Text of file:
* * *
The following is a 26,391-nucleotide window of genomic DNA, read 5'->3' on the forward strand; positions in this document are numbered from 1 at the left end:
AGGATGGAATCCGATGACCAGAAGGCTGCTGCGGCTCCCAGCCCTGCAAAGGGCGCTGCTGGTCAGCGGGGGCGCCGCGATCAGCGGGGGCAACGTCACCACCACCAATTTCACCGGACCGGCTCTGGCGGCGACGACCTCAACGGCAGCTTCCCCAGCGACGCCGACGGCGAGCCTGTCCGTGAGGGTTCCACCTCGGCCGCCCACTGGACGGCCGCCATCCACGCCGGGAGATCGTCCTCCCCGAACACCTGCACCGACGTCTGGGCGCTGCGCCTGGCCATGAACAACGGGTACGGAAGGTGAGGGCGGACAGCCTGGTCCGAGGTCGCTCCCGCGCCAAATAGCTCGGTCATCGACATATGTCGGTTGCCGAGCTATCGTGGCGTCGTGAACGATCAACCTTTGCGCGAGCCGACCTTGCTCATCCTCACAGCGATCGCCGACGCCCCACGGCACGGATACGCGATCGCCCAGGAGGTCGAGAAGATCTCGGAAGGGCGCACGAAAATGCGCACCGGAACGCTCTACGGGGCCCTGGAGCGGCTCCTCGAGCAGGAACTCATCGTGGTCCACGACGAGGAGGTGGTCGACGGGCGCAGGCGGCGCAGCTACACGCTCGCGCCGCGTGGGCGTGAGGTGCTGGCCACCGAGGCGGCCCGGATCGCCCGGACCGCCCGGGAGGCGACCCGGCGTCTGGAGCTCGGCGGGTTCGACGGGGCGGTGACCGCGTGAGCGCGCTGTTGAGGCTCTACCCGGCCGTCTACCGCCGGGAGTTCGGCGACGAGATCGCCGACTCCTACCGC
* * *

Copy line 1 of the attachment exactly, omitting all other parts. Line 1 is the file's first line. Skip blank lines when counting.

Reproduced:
The following is a 26,391-nucleotide window of genomic DNA, read 5'->3' on the forward strand; positions in this document are numbered from 1 at the left end: